FIRE MUSEUM EVENTS





Fire Museum Presents:

Nakatani Gong Orchestra

Tatsuya Nakatani (solo)

Tuesday, April 4th 8:00 PM
Icebox Project Space at Crane Arts
1400 N American St
Philadelphia
$7-10 sliding scale

SUPPORT PROVIDED BY PENN TREATY SPECIAL SERVICES DISTRICT


N.G.O. - Nakatani Gong Orchestra:

A contemporary live art sound project, N.G.O. has toured all over North and Central America. This is an ongoing, growing community engagement project and the only bowed-Gong orchestra in existence in the world today. The rich harmonies produced from multiple layers of bowed gongs are simply magic to anyone, engaging and inspiring the spirits of both the player and all who attend.

For each performance in a given city, gong players are selected by a local curator. Most are new to N.G.O. Nakatani gives a specialized training workshop to selected players in preparation for the performance. Players will also experience Nakatani's own unique point of view regarding Gong techniques, and will experience undiscovered dimensions while immersed in the vibrations and sounds during a training workshop. Nakatani is the composer and conductor for the performance.

Nakatani began germinating ideas for N.G.O. in early 2002, and finally took the project to on the road in April 2011. He had performed 87 concerts with N.G.O. all over the USA and Mexico by December 2015. Notable venues include John F. Kennedy Center for the Performing Arts in Washington D.C., MOCA Cleveland, OH, Tigertail productions presented at Miami Dade County Auditorium in FL, Bemis Contemporary Art Center in Omaha NE, Columbia Museum of Art in SC, and The Issue Project Room in New York City.

At colleges, N.G.O. was a kind of Artist in Residence at Allen Hall/Unit One at University of Illinois at Urbana /Champaign. Smith College in Northampton MA, Ohio State University at Bowling Green and Wesleyan University in CT.

In 2012, an LP entitled "Nakatani Gong Orchestra" was published by Taiga records of Minneapolis MN.

Many listener have said "I have never experienced anything like this before!", along with describing a feeling of cleansing a sort of purification after the event. Today, sound based therapy practices use singing bowls and gongs, which result in similar euphonious waves and energies. The primary purpose of N.G.O. is not for spiritual ceremonial purposes or "gong bathing", but the fact is that with over 14 various gong sizes, ranging in diameters from 10 to 50 inches, one can't avoid some of these amazing secondary results.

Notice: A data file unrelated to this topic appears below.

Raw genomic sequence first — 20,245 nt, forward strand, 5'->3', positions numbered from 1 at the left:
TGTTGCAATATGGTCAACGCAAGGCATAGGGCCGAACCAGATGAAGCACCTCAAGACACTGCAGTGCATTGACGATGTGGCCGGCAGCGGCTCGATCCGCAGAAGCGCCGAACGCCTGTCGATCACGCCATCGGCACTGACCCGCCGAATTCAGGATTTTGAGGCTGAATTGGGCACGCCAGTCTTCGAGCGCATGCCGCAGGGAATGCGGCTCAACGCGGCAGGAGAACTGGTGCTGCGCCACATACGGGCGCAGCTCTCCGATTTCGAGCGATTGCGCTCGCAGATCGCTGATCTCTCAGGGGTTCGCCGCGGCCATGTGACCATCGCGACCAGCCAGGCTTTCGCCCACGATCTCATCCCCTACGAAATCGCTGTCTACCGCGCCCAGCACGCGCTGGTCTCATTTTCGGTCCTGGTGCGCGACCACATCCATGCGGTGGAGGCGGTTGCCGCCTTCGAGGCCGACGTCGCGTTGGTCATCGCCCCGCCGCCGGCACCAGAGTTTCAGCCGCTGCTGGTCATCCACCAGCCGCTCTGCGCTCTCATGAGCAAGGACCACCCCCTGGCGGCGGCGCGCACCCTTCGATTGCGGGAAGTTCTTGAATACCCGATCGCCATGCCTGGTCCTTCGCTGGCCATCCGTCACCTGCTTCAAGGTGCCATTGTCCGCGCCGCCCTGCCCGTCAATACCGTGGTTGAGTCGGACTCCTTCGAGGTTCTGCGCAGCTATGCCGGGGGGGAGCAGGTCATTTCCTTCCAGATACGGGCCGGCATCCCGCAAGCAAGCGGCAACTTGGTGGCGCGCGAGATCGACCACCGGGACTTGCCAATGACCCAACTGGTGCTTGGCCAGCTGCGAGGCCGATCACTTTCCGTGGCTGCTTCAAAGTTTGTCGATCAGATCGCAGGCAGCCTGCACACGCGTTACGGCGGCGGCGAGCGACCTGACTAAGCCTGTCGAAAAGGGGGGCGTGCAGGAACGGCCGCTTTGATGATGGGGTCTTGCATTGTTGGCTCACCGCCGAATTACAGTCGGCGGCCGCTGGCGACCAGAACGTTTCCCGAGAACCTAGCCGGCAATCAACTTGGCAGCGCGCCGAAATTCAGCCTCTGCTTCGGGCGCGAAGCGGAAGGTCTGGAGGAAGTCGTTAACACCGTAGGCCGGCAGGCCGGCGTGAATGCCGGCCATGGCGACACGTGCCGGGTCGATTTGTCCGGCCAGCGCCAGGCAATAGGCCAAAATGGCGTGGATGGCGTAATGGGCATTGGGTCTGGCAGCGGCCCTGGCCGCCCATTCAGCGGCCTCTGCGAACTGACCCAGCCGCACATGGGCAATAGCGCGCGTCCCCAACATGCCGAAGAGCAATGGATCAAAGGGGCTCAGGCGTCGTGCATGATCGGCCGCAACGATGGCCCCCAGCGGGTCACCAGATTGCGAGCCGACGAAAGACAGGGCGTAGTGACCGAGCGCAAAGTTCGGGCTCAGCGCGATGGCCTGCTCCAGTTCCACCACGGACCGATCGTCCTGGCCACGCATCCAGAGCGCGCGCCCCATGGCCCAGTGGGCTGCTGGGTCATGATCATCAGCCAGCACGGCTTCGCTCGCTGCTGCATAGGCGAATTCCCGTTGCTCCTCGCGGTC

Tatsuya Nakatani is originally from Osaka-Japan. He has been residing in the USA for 20 years. He is now based in Easton, PA and performs in New York city, but he is best known as a traveling artist for two decades. He crafts the specialized, has made bows and mallets for use in his N.G.O. - bio

Tatsuya Nakatani:

Percussionist Tatsuya Nakatani was born and raised in Osaka-Japan. He currently resides in Easton, PA. He is a renowned recognized Percussionist/Drummer creating his own sound. Nakatani performs and tours all over the world for international Creative Music festivals and New Music festivals. He has taught master artist classes, workshops and given lectures, revolving around his unique sound, at a number of universities. His music has been published over sixty CD recordings in the USA and Europe. He has performed SOLO percussion for the majority of his musical career since the late 1990s at a countless number of venues of many sizes.






Fire Museum Presents :

Alan Sondheim/Azure Carter

Bad Jazz

Isolde Touch


Monday, February 20th 8:00 PM
Da Vinci Art Alliance
704 Catherine Street
Philadelphia
$7-10 sliding scale


Alan Sondheim & Azure Carter (Providence):

"As Disaster Amnesiac listens to Azure Carter and Alan Sondheim's great new CD, Avatar Woman, I keep reflecting on the concept of American Folk Music and its relevance within our culture, currently and in the past. I am also thinking of Pop, but in a way that juxtaposes the more subtle and accomplished blending of styles and influences of Pop from long ago against the more linear and ridiculous form that Pop has morphed into as time has gone on and people have seemingly stopped caring about anything but the most easily comprehended bites.